An excerpt from
ANNIHILATED, PART 1
It was hard to blink, but I was pretty sure this was not my bedroom or any part of our modest stucco rancher in the Valley. I rubbed my eyes and groaned, feeling the Shu Uemura eyelash extensions—so painstakingly applied the evening before—flake off on my fingers. I shaded my eyes from the hazy morning sun, glanced around at the candy-colored tile and the trippy, midcentury furniture, and a wave of nausea crested in my abdomen. The décor seemed inspired by Peptol Bismol, which only made my stomach hurt more. My hot pink Louboutin floated in the slender swimming pool like some poor soul marooned at sea—the obvious metaphor for my life mocking me, kicking me while I was down. The other one, miraculously, clung to my foot. Yielding a pool stick, I hobbled on one stiletto to fish out the other one.
I took a closer look around, pinching the drenched ankle strap of my gorgeous, borrowed shoe, careful to hold it an arm’s length from my gorgeous, borrowed dress as droplets shook from its S-shaped silhouette. I was on a rooftop. Cars whizzed below me. The cool, January air was thick with stale beer and cleaning products. There was a bar to my left, an elevator bank up ahead. This was not my house, nor anyone’s house for that matter. It was a nightclub. And, as usual, I hadn’t been here just to party. I’d been here to do a job. Possibly the most important job of my life. A matter of life and death, literally. (And I’m using “literally” in the literal sense here.) I started to panic. My wrists quaked as I rifled through my leather clutch. If I had lost the money on top of everything else, my life would be over. My heart pounded.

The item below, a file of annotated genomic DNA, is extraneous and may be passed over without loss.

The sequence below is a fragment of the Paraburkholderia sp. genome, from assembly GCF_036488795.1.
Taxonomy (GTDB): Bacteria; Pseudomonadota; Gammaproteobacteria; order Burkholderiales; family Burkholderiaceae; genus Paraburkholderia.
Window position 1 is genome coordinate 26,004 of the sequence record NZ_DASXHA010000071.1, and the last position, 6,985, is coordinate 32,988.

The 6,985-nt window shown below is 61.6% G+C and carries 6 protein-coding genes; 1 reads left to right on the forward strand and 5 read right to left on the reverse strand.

I can’t hold my alcohol. I know that much is true. What I don’t know is how the hell I got here. Not the nightclub, per se, but this whole state of being. I felt like shit. There was dried vomit in my hair. I was hoping it was my dried vomit, but I couldn’t be sure. My boyfriend—well, ex-boyfriend—was not who I thought he was. I was supposed to be in class in Beverly Hills in eighteen minutes, and I couldn’t even remember the last twelve hours clearly. Worst of all, my best friend—well, former best friend—wasn’t here to hold my hair back and tell me everything would be okay. I never imagined I could screw up this badly. I cradled my chlorine-drenched shoe in my arms, let the loneliness and despair wash over me, and cried like a little girl. I guess that’s what I was.
It didn’t used to be this way. Sometime in November, right around my sixteenth birthday, things started to change.